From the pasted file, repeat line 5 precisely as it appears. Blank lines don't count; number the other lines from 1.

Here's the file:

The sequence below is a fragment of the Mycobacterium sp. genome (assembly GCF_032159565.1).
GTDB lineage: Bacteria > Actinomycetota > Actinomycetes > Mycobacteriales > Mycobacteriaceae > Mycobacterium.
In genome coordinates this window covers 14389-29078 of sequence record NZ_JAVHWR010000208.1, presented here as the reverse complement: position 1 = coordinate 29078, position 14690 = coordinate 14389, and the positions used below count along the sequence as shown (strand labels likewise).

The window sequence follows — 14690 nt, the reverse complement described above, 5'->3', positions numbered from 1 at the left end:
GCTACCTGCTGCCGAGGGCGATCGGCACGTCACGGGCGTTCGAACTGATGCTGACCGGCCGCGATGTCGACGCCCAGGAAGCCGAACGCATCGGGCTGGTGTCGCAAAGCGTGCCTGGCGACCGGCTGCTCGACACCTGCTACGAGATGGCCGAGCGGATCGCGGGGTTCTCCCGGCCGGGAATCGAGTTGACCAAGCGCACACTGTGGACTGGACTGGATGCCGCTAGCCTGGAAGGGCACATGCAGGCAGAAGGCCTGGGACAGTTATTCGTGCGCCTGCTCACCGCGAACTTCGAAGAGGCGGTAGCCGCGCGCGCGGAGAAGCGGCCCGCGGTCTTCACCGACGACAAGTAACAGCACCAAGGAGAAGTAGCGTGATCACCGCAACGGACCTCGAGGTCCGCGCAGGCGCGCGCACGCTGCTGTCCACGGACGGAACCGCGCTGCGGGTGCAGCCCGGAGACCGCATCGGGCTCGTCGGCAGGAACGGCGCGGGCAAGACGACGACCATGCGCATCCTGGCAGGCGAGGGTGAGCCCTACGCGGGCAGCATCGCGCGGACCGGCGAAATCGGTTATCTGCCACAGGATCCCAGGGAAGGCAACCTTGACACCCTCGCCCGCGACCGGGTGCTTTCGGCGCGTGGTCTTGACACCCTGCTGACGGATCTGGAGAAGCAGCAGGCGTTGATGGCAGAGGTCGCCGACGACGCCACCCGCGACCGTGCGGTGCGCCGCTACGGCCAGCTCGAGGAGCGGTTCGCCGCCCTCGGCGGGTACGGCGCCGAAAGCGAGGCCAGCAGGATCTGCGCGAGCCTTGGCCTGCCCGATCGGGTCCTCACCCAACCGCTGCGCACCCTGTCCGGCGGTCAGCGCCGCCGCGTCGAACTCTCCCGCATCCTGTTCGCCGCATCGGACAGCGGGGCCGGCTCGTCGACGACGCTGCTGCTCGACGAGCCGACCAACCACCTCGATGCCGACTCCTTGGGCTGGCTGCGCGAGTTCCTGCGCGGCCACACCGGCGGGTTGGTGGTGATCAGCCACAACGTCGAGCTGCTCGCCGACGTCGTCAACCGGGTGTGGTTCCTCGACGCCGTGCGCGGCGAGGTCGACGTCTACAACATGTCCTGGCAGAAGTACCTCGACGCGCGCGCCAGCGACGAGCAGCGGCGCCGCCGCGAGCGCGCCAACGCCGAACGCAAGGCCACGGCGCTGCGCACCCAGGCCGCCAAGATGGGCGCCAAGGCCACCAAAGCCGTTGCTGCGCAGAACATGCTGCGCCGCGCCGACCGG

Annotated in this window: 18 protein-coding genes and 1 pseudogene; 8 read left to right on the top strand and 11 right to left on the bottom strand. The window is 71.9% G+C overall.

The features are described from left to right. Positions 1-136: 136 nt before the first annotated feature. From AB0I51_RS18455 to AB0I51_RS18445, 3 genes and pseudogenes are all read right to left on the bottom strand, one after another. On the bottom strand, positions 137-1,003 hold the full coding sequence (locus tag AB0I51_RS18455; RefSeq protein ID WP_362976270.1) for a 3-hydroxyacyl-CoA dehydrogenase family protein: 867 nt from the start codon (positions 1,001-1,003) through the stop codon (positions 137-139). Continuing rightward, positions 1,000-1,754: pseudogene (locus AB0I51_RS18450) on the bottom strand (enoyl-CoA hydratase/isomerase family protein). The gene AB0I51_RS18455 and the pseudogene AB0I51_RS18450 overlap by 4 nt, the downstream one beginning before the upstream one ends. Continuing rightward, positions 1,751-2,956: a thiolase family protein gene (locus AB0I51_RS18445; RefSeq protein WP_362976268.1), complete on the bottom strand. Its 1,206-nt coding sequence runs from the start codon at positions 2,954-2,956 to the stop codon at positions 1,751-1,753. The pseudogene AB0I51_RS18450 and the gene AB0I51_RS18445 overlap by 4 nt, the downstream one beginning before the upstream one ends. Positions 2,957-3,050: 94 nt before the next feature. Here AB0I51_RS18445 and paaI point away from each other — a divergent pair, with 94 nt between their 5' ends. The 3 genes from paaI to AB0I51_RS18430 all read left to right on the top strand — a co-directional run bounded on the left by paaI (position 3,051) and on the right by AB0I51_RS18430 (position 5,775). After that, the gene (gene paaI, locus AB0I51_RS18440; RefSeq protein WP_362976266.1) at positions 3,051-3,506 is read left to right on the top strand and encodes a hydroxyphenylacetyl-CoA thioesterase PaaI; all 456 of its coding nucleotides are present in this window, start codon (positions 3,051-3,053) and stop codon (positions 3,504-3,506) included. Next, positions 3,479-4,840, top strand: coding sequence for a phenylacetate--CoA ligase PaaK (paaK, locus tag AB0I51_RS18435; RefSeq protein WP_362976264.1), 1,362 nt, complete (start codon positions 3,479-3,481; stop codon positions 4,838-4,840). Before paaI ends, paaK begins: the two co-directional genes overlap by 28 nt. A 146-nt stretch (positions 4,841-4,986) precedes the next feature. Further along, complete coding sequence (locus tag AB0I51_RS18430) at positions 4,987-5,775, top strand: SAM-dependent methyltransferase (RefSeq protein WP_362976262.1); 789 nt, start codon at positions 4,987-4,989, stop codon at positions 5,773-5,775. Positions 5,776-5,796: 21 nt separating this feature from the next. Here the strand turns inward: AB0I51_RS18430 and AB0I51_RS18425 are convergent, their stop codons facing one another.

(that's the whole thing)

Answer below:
GCTACCTGCTGCCGAGGGCGATCGGCACGTCACGGGCGTTCGAACTGATGCTGACCGGCCGCGATGTCGACGCCCAGGAAGCCGAACGCATCGGGCTGGTGTCGCAAAGCGTGCCTGGCGACCGGCTGCTCGACACCTGCTACGAGATGGCCGAGCGGATCGCGGGGTTCTCCCGGCCGGGAATCGAGTTGACCAAGCGCACACTGTGGACTGGACTGGATGCCGCTAGCCTGGAAGGGCACATGCAGGCAGAAGGCCTGGGACAGTTATTCGTGCGCCTGCTCACCGCGAACTTCGAAGAGGCGGTAGCCGCGCGCGCGGAGAAGCGGCCCGCGGTCTTCACCGACGACAAGTAACAGCACCAAGGAGAAGTAGCGTGATCACCGCAACGGACCTCGAGGTCCGCGCAGGCGCGCGCACGCTGCTGTCCACGGACGGAACCGCGCTGCGGGTGCAGCCCGGAGACCGCATCGGGCTCGTCGGCAGGAACGGCGCGGGCAAGACGACGACCATGCGCATCCTGGCAGGCGAGGGTGAGCCCTACGCGGGCAGCATCGCGCGGACCGGCGAAATCGGTTATCTGCCACAGGATCCCAGGGAAGGCAACCTTGACACCCTCGCCCGCGACCGGGTGCTTTCGGCGCGTGGTCTTGACACCCTGCTGACGGATCTGGAGAAGCAGCAGGCGTTGATGGCAGAGGTCGCCGACGACGCCACCCGCGACCGTGCGGTGCGCCGCTACGGCCAGCTCGAGGAGCGGTTCGCCGCCCTCGGCGGGTACGGCGCCGAAAGCGAGGCCAGCAGGATCTGCGCGAGCCTTGGCCTGCCCGATCGGGTCCTCACCCAACCGCTGCGCACCCTGTCCGGCGGTCAGCGCCGCCGCGTCGAACTCTCCCGCATCCTGTTCGCCGCATCGGACAGCGGGGCCGGCTCGTCGACGACGCTGCTGCTCGACGAGCCGACCAACCACCTCGATGCCGACTCCTTGGGCTGGCTGCGCGAGTTCCTGCGCGGCCACACCGGCGGGTTGGTGGTGATCAGCCACAACGTCGAGCTGCTCGCCGACGTCGTCAACCGGGTGTGGTTCCTCGACGCCGTGCGCGGCGAGGTCGACGTCTACAACATGTCCTGGCAGAAGTACCTCGACGCGCGCGCCAGCGACGAGCAGCGGCGCCGCCGCGAGCGCGCCAACGCCGAACGCAAGGCCACGGCGCTGCGCACCCAGGCCGCCAAGATGGGCGCCAAGGCCACCAAAGCCGTTGCTGCGCAGAACATGCTGCGCCGCGCCGACCGG